When they asked me to start a tune (I had a Low D whistle) I played some fairly common Irish tune and they acted like they had never heard it.

Re: Does anyone know of non-Irish friendly sessions in Ireland (e.g. Scottish, Canadian, Breton tunes)?

Back on topic, The Corner House in Cork city has an old-time session on Mondays at 10pm.

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Re: Does anyone know of non-Irish friendly sessions in Ireland (e.g. Scottish, Canadian, Breton tunes)?

There’s an old-time session in The Cobblestone, Dublin on Saturday afternoons at 4.30. I’m not sure how open it is. I got the impression that it’s only semi-open, ie, fairly tight knit group that always play together; I think I even saw them with their CDs for sale on the table.

Re: Does anyone know of non-Irish friendly sessions in Ireland (e.g. Scottish, Canadian, Breton tunes)?

It is my impression that in the parts of Ireland where traditional music is strongest, there is a great reverence for music in general and, although Irish traditional music may be very much the dominant genre, when musicians from other genres do show up, they are treated with the utmost respect and their music listened to attentively. (Of course, this might depend on the visitors being similarly respectful to their hosts.)

Re: Does anyone know of non-Irish friendly sessions in Ireland (e.g. Scottish, Canadian, Breton tunes)?

http://irisholdtime.com. So there’s the Roadside in Lisdoonvarna Co Clare!this weekend. Andy the organiser certainly used to run an oldtime session in Liscannor Co Clare. on Sunday’s

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Re: Does anyone know of non-Irish friendly sessions in Ireland (e.g. Scottish, Canadian, Breton tunes)?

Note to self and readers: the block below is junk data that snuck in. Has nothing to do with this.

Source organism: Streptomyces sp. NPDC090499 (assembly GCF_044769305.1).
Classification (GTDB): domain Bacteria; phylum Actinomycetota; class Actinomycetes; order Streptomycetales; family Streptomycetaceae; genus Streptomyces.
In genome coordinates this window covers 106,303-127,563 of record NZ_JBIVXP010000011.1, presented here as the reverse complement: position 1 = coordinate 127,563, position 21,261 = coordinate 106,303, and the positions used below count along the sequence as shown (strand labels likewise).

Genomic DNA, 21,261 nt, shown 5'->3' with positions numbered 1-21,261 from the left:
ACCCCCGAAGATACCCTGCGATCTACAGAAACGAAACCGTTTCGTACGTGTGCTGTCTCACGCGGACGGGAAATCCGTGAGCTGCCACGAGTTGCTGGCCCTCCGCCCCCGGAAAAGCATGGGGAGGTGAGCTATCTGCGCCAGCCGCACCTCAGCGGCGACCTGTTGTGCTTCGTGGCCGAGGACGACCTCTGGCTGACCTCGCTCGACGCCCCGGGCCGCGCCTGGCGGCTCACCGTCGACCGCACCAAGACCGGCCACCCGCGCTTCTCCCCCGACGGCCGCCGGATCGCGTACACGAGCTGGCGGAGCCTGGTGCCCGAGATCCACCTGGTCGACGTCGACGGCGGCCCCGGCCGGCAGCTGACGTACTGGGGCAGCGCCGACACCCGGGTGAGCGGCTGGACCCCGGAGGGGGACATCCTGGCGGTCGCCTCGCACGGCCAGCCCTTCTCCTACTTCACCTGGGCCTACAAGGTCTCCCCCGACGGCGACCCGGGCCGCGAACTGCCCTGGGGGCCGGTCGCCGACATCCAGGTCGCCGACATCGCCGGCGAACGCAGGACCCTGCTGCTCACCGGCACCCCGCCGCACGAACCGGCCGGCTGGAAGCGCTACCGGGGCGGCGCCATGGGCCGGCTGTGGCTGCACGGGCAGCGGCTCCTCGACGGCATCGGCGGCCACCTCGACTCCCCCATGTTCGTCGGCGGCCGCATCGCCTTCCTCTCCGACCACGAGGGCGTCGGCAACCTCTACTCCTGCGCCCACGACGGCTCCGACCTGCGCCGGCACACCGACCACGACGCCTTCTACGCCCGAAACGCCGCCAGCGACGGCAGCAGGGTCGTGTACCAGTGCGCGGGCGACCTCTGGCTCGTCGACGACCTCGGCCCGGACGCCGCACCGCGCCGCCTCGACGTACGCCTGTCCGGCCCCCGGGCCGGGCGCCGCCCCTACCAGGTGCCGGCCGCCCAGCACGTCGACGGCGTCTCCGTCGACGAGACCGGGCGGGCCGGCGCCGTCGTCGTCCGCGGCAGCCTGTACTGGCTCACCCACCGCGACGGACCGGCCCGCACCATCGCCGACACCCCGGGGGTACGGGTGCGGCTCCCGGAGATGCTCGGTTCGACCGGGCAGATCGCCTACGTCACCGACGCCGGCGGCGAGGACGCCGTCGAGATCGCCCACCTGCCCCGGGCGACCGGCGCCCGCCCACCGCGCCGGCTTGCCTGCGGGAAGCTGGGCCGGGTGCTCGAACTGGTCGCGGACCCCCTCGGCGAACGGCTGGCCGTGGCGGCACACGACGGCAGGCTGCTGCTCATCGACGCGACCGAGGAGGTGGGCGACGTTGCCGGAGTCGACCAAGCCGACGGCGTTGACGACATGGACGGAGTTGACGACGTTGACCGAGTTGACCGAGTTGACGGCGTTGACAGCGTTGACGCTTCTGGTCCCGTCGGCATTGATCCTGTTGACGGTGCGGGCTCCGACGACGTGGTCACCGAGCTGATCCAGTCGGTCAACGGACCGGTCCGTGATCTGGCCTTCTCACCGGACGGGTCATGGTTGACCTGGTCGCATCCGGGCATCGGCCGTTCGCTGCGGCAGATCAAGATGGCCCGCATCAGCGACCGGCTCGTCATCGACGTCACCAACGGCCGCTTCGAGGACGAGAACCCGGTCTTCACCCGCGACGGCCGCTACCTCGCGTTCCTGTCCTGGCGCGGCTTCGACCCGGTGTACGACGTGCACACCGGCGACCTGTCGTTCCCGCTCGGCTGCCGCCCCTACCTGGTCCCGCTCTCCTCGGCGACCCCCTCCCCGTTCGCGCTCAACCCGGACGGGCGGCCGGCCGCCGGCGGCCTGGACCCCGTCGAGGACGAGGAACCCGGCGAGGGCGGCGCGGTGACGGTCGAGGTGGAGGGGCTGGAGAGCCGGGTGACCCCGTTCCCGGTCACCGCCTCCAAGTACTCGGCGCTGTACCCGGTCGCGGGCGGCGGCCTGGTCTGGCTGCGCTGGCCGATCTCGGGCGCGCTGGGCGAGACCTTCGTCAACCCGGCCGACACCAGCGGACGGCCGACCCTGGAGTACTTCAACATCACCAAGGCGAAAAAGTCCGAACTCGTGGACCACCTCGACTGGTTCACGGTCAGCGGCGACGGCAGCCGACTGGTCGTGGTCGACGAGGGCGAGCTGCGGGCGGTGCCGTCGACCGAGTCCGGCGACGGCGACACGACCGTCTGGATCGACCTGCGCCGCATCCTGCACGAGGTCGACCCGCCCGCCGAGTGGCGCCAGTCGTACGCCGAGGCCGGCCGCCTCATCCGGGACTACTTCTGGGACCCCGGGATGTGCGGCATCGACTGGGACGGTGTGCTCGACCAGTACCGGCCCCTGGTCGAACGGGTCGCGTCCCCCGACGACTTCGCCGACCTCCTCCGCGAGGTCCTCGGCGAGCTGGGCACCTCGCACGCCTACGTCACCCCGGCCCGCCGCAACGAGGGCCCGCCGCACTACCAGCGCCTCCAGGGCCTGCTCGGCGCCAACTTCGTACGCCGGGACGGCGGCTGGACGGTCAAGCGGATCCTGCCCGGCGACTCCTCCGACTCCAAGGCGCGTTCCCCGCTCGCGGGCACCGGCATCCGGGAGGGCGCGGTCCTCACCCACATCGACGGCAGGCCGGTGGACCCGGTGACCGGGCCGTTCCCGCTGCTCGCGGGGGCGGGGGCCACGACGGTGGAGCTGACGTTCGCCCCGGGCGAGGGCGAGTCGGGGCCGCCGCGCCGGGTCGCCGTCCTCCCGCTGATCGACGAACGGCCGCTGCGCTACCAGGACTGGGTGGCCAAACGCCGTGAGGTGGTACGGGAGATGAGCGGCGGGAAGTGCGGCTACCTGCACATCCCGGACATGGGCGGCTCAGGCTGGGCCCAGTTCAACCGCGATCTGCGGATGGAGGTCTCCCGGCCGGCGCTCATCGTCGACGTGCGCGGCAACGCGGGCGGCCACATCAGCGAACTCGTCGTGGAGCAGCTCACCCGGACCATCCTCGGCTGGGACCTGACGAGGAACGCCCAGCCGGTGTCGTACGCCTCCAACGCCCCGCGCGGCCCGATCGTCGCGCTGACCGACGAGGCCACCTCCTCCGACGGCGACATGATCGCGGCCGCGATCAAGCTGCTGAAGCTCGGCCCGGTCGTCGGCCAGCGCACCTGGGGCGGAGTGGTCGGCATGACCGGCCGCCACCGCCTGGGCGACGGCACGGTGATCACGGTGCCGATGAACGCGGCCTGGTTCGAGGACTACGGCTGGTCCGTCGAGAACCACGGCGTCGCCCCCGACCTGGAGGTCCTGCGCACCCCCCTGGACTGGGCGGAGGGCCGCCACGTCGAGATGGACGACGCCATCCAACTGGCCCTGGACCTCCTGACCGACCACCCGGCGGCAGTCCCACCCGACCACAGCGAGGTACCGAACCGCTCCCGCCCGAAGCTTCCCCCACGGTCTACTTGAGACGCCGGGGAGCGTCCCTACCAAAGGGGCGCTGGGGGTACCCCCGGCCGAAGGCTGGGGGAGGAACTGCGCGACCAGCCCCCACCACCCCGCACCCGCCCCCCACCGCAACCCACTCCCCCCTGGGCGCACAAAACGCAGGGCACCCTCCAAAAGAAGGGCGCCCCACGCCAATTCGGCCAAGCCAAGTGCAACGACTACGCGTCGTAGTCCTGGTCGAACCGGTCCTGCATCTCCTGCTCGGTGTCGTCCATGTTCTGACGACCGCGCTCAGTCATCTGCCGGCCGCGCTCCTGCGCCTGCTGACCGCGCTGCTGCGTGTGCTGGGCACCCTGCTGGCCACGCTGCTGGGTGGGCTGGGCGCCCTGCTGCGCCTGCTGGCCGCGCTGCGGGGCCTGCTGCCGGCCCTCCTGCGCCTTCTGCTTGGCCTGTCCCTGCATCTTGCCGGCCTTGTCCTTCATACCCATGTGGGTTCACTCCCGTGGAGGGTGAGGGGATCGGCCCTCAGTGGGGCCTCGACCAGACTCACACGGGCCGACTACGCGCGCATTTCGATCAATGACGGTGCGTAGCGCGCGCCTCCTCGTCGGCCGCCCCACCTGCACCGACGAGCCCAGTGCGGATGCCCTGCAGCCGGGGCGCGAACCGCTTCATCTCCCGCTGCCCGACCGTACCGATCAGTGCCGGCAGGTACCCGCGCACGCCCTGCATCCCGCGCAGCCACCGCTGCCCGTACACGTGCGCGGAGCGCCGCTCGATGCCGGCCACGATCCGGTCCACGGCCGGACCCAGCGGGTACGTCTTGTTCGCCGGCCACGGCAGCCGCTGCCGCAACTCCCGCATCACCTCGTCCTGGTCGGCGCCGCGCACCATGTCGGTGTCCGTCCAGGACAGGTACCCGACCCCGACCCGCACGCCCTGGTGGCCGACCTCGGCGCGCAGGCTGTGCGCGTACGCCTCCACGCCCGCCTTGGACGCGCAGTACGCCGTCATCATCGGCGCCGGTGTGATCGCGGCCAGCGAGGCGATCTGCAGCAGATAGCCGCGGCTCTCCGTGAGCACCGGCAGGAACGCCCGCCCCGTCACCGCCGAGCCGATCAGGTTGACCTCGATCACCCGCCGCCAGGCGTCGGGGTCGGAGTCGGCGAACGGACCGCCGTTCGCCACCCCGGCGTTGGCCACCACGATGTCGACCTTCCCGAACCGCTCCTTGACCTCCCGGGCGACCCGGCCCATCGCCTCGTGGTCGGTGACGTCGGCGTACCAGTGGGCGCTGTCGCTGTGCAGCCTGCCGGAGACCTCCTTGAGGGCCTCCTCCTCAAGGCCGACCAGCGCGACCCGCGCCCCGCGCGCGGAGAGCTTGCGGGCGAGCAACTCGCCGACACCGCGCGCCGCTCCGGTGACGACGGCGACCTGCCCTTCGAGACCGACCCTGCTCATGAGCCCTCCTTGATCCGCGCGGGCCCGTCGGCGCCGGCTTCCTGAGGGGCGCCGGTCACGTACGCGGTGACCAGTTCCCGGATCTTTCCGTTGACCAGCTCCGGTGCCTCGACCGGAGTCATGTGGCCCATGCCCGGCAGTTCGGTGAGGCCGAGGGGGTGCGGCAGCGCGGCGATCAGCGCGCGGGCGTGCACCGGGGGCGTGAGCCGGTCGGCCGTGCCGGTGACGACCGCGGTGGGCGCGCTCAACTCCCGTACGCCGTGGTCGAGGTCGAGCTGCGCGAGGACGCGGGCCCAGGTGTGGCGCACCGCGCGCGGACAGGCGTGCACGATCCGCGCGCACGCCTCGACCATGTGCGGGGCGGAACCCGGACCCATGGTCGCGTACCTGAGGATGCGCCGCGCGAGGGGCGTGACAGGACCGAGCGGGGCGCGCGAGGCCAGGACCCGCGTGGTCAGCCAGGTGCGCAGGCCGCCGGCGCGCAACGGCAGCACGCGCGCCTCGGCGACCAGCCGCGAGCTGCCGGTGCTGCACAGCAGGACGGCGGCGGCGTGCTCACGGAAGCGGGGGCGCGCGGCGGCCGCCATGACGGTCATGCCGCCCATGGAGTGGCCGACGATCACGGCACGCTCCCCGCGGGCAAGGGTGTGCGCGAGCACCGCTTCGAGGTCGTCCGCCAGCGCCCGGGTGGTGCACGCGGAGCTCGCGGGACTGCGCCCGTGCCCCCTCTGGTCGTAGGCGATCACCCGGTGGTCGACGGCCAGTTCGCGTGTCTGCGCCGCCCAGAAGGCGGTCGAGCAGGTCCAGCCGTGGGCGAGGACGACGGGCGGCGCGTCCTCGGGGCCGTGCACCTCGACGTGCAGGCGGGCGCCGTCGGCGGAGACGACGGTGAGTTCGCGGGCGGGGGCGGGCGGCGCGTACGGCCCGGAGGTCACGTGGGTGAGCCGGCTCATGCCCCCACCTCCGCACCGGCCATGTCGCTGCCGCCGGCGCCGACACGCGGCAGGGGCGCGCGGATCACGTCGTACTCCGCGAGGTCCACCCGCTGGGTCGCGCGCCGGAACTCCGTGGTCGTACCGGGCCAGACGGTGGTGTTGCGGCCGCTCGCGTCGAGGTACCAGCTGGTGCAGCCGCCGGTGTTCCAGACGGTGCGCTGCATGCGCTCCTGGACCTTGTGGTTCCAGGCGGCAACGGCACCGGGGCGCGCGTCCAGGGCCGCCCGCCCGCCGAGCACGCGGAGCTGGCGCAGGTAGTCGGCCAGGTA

Javier, just letting you know that the Cape Breton Fiddlers are coming to the Willie Clancy Summer School in Miltown Malbay this year. There will be about 80 of them, I believe, and they’ll be performing at the Éire /Alba concert on Sunday night, and the fiddle recital on Monday night. They’re off to Donegal after that. Kinnon and Betty Lou Beaton are coming, so expect a few of those Mabou wild notes! See you there?

Re: Does anyone know of non-Irish friendly sessions in Ireland (e.g. Scottish, Canadian, Breton tunes)?

That sounds great Christmas eve , i should be about so we can have a kitchin session though all 80 couldnt fit in!!

Re: Does anyone know of non-Irish friendly sessions in Ireland (e.g. Scottish, Canadian, Breton tunes)?

That would have been the clonakilty busking festival CMO , west cork is not the center of irish music to say the least!!

Re: Does anyone know of non-Irish friendly sessions in Ireland (e.g. Scottish, Canadian, Breton tunes)?

I think I know where to find you, Will! Certainly something to look forward to. Take care over there.

Re: Does anyone know of non-Irish friendly sessions in Ireland (e.g. Scottish, Canadian, Breton tunes)?

Thanks to all for the privileged info provided. The old-time sessions and the visit of the Cape Breton fiddlers sound like having great potential. J